Despite the fact that there is now substantial evidence that thyroid deficiency during pregnancy can result in many problems in the newborn baby, there is no national programme to screen for thyroid disease in pregnancy. That is why it is important that mums-to-be should consider having thyroid function tests done in pregnancy.
Hypothyroidism – risks of pregnancy complications:
Hypothyroidism increases the risk of pregnancy complications such as miscarriage, preterm birth, still birth, pre-eclampsia, placental abruption, postpartum haemorrhage and premature delivery. 
The presence of positive thyroid antibodies doubles the risk of miscarriage and preterm delivery , and increases the risk of stillbirth and other conditions. Worryingly, thyroid autoantibodies can be positive in 12-15% of reproductive age women, particularly if they are older when first pregnant.
Hypothyroidism – risks to mum
Untreated, or inadequately treated, hypothyroidism has been associated with maternal anaemia (low red blood cell count), myopathy (muscle pain, weakness), congestive heart failure, pre-eclampsia, placental abnormalities, low birth weight infants and postpartum haemorrhage (bleeding).
Hypothyroidism – risks to baby
In the early part of pregnancy the developing foetus is entirely dependent on the mother's thyroid hormone, so it is vitally important that the pregnant woman's thyroid hormone levels are adequate.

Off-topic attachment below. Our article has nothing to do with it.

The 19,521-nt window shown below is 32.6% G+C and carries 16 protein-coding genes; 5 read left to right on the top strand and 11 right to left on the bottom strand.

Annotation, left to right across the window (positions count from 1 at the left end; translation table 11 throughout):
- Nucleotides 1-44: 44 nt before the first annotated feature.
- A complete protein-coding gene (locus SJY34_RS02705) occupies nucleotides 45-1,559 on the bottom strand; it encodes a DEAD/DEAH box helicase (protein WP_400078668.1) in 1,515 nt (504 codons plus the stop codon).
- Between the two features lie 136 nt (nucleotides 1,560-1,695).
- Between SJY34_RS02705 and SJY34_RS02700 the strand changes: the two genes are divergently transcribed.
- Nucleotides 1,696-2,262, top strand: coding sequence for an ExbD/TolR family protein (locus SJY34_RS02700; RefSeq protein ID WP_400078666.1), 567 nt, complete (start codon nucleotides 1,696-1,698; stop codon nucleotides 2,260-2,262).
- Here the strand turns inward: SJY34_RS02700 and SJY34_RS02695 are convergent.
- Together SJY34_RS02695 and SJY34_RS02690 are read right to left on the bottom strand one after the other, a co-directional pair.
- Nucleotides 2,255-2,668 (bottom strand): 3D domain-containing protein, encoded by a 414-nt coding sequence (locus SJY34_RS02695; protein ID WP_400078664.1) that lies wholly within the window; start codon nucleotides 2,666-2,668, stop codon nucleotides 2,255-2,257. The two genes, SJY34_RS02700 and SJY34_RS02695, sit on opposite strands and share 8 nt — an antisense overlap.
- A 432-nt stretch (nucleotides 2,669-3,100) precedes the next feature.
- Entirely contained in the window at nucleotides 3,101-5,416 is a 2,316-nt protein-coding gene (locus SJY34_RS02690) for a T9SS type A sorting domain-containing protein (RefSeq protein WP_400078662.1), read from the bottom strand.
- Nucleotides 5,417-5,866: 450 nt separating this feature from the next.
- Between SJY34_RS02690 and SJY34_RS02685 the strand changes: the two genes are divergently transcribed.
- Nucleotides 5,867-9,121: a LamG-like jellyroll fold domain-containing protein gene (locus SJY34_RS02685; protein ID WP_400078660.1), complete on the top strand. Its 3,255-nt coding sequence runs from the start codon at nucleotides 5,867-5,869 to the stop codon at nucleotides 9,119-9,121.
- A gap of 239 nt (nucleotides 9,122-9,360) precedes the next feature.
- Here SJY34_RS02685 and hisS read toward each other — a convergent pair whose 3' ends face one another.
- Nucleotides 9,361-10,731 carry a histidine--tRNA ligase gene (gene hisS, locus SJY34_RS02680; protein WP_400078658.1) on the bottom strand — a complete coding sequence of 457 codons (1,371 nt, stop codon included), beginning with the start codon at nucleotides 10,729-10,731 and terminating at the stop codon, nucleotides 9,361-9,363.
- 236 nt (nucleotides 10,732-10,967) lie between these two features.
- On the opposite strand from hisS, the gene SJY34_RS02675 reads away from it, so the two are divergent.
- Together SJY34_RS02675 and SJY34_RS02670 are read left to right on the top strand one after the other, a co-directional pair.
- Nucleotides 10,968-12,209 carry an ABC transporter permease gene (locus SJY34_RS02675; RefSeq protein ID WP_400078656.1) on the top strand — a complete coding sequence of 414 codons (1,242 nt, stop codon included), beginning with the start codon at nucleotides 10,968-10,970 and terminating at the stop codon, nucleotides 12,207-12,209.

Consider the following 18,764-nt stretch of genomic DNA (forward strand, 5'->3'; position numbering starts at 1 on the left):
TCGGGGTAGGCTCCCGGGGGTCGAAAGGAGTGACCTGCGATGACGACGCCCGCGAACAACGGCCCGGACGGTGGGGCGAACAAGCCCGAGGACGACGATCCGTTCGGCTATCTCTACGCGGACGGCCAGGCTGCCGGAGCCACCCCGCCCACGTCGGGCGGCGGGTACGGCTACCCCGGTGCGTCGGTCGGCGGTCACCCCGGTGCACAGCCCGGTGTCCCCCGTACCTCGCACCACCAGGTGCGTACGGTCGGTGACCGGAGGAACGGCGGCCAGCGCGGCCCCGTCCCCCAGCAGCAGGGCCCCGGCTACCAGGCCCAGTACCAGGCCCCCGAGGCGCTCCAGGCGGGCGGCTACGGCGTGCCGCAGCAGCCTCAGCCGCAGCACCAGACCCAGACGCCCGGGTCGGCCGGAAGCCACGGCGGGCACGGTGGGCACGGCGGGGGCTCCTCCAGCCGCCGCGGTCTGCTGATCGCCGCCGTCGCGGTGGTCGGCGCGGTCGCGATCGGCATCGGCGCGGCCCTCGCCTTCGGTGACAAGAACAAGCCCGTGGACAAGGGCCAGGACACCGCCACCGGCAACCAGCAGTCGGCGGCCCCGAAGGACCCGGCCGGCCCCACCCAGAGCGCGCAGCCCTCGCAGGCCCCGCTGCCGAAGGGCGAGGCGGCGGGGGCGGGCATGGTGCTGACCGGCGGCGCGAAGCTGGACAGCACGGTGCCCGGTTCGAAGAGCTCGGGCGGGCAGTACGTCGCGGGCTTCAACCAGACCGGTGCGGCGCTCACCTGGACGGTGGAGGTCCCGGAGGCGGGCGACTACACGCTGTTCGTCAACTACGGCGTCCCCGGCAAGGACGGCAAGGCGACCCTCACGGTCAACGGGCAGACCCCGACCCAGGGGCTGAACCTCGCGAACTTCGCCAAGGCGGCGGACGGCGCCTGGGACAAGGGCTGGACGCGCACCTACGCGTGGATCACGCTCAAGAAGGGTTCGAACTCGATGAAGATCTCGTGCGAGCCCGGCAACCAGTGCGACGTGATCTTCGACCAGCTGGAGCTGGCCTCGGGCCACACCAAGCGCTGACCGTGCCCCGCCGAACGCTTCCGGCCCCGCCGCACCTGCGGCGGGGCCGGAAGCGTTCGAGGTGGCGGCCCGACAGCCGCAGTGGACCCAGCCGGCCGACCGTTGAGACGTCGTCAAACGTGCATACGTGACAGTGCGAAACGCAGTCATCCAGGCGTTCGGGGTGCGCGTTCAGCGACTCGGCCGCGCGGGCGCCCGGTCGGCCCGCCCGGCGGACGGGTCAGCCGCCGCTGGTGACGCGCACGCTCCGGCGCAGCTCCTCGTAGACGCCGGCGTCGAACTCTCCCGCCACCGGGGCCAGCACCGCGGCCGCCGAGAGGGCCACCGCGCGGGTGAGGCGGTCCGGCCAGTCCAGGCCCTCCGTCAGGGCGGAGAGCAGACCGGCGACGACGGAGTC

If the thyroid stimulating hormone (which comes from the brain and kicks the thyroid gland to produce thyroid hormone) is having to work in overdrive to get the thyroid gland to produce enough thyroid hormone, this can result in deficits in the intellectual development of infants.  Studies have shown that with a raised thyroid stimulating hormone, the foetus is at risk of a lower IQ measured as -7 points between the ages of 7 and 9! , Other risks to the foetus are being small for dates or being born prematurely.
So the thyroid stimulating hormone, or TSH, should be checked when thinking about getting pregnant and when pregnant. This is especially true in women at high risk for thyroid disease, such as those who have had prior treatment for thyroid disease, a positive family history of thyroid disease, patients with type 1 diabetes and any woman with symptoms suggestive of thyroid disease. All women thinking of getting pregnant, or pregnant with a raised TSH should be treated and those with significantly raised thyroid autoantibodies should consider treatment, since thyroxine therapy reduced miscarriage rate by 52% and preterm delivery by 69%.
Treatment during pregnancy
What about if you already have hypothyroidism and fall pregnant? Hypothyroid women on treatment should have their TSH level checked as soon as they find out they are pregnant as its likely they will need to increase their dose of T4 by a small amount (25 or 50 mcg/day).
Throughout the pregnancy they will require much closer monitoring of their thyroid function – 6 weekly thyroid blood tests. After the birth the TSH should be checked (e.g. at 2 to 4 weeks post-birth), at which time the dose of thyroxine can usually be reduced back to the pre-pregnancy level. It is important to check the thyroid after birth as thyroiditis (inflammation of the thyroid gland) occurs in 5-9% of the population within 2 to 6 months after birth and can give rise to transient thyroid dysfunction. The presence of thyroid autoantibodies in early pregnancy predicts a 30 – 50% chance of postpartum thyroiditis developing.
All too often, thyroid problems are diagnosed too late. Mums-to-be should get a comprehensive thyroid profile measured. Pregnancy is an opportune time for making an early diagnosis and early detection of problems can only benefit you, your pregnancy, and your unborn child.